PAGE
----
Unlike Blamires, Williams was diagnosed when he was a baby.
“In those days, they didn’t have throwaway diapers, and when my parents first changed and washed my diaper, it ended up having a dark stain that does not come out, even with bleach,” Williams said.
His parents were worried so they brought him to the doctor. At the time, doctors didn’t know AKU was a metabolic imbalance and that the HGA in his urine is what caused the deep stain. But they were able to provide a roughly accurate diagnosis because they knew of the research done on it as early as the 1890s, which led to it becoming the first disease ever to be identified as inherited.
But if this early warning sign is missed, the disease isn’t noticeable in the years in between infancy and middle-age. Fast forward 40 years, and Williams found himself slowly losing mobility. It started with difficulty climbing stairs. Then, the disease began to spiral out of control.
At 41, he had four kidney stones in five months. Then he ruptured his right and left Achilles tendons at 42 and 44 respectively.
Joint replacement and pain medication are the only proven treatments for the floodgate of symptoms that hit many AKU patients in middle-age.
“The thing is you really don't treat alkaptonuria like it's alkaptonuria, you treat the symptoms that manifest themselves,” Williams said. “You do a joint replacement, you do a valve replacement; you do whatever is necessary, as if it were some other disease because it manifests itself like a joint failure.”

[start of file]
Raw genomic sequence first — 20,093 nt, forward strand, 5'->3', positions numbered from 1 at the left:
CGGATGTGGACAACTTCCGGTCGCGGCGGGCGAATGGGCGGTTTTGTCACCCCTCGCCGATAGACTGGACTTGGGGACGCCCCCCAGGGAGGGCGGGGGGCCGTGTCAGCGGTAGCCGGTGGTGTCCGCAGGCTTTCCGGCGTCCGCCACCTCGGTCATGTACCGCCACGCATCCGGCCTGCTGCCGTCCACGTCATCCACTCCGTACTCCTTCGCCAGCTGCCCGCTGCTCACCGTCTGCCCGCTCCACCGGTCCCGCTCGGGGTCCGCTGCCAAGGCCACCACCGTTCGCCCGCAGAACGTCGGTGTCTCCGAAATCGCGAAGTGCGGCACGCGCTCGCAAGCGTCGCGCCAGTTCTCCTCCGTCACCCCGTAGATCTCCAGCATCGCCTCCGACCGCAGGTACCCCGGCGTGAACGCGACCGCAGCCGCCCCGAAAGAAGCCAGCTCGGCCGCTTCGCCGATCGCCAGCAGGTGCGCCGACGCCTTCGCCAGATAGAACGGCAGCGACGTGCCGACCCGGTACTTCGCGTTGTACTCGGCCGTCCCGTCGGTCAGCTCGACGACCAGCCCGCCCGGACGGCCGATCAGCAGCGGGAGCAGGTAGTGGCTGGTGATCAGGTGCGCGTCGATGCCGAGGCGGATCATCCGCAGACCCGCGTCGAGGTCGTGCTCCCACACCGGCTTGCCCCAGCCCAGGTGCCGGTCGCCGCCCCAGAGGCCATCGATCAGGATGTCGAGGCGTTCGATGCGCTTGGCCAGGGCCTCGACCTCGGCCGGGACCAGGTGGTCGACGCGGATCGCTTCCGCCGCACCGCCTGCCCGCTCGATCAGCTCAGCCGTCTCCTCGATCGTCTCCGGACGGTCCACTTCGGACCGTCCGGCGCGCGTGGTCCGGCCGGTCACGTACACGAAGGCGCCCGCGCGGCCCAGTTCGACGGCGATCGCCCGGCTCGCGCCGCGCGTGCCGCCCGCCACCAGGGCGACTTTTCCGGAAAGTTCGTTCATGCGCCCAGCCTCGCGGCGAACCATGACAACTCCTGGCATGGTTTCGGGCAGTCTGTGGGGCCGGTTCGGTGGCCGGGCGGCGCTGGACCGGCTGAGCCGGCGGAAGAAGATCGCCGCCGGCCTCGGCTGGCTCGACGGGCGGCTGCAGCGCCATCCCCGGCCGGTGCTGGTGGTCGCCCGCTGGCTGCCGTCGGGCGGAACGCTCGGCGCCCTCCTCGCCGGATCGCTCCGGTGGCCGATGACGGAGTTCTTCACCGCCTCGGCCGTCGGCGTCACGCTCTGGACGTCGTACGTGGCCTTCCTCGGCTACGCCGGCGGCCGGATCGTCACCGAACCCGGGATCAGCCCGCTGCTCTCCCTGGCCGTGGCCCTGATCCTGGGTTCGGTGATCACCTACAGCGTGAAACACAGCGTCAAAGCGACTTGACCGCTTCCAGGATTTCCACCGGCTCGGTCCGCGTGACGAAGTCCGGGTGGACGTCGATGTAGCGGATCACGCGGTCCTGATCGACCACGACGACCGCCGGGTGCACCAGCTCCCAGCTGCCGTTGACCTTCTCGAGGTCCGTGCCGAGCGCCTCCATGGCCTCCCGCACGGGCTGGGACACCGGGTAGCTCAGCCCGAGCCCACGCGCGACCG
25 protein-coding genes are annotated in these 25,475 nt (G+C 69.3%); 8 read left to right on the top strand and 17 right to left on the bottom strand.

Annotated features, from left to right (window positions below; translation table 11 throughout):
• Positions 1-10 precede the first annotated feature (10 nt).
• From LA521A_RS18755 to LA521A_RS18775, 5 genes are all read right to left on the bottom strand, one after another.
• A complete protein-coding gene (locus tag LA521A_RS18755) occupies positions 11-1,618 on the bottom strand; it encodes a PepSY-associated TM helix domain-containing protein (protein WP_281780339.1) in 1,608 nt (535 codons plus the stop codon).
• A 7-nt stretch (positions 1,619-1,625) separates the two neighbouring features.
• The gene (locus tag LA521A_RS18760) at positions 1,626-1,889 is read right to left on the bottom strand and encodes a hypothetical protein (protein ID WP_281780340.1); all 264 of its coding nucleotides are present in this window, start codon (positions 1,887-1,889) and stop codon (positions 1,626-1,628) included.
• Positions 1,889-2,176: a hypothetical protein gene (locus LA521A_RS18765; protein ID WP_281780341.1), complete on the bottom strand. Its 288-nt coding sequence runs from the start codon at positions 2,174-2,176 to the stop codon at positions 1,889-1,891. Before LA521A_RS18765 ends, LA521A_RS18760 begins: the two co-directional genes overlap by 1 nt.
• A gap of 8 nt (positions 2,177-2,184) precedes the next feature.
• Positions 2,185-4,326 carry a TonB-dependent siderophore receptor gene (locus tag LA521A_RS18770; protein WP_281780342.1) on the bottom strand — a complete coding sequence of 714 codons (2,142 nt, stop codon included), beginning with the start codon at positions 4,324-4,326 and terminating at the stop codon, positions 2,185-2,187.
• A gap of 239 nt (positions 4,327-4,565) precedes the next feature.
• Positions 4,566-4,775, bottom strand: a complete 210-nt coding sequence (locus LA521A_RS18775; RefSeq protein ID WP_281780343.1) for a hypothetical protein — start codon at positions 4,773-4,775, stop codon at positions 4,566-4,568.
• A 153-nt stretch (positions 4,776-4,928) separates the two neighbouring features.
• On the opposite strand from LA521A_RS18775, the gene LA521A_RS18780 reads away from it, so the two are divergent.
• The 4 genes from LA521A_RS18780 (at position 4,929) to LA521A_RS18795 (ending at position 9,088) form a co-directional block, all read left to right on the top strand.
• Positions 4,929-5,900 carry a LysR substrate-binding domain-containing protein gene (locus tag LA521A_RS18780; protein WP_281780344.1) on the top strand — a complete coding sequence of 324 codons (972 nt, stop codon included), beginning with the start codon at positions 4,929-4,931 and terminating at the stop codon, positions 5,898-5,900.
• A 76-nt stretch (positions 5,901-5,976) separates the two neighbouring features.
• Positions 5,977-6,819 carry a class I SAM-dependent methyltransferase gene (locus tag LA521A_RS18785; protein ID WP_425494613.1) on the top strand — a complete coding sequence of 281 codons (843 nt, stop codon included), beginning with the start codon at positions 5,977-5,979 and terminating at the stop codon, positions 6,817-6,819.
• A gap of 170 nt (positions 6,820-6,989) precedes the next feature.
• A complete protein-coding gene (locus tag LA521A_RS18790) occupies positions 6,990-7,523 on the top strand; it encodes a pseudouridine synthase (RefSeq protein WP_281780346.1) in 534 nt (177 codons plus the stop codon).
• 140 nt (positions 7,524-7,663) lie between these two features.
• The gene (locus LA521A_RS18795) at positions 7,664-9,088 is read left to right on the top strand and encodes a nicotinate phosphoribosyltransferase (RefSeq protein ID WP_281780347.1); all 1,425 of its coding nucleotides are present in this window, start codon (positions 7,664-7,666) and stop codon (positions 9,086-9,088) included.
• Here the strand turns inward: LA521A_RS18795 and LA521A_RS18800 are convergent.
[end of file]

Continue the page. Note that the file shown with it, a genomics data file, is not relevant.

Clinical trials are being done to find a treatment that addresses the disease. The National Institutes of Health recently concluded a trial of an enzyme blocker called nitisonone to neutralize the effects of HGA. Neither Blamires nor Williams were included in the trial of 58 people with AKU, despite applying. But Blamires said he has been taking the same enzyme blocker used in the NIH study for four years.
Although the drug containing nitisonone was effective in blocking the excessive amounts of HGA in both the trial and Blamires, it would never be able to repair the damage already done.
“Once the integrity of the joint has been violated, you get this progressive problem where there's arthritis that we can't really reverse,” Butler said. “Even if you're able to block the process, the arthritis does progress.”
For Blamires, the hope is that the nitisonone drug will stop the disease’s progression before it begins to affect his heart.
Although AKU isn’t fatal, it can have a drastic effect on quality of life.
“I can still golf, which is fine by me. But a lot of other things like just doing basic yard work or things like that where there is a lot of lifting or bending, I just can’t do it anymore. And a lot of times – I have two younger girls – I can’t even pick them up,” Blamires said.
Another factor AKU patients have to deal with is the isolation felt because there is no one who knows exactly what you’re going through.
“I felt all alone when I first had it,” Blamires said. “I remember my wife just crying for nothing; nobody to talk to, nobody knew anything about it.”
That’s where organizations like the AKU Society come in.
“It was set up to raise awareness about AKU, help patients, and fund research to find a cure,” said Nick Sireau, who has two children with the disease and helped found the AKU Society in 2003, along with Ranganath and others.
Even though Williams doesn’t hold any illusions that a miracle drug will restore his youth and allow him to do cartwheels down the driveway anytime soon, he is hopeful that medicine will catch up with the world’s first-known genetic disease.
Both Ranganath and Butler share Williams’ hope, and want to see further clinical trials. But in order to prevent the effect of early osteoarthritis, Butler stresses the need to begin treating it early.
“The hope would be that if you could initiate this at a very young age before any damage or any deposition of the HGA has happened; that you might be able to prevent the arthritis from developing,” said Butler, adding that gene therapy may also have potential as a future treatment.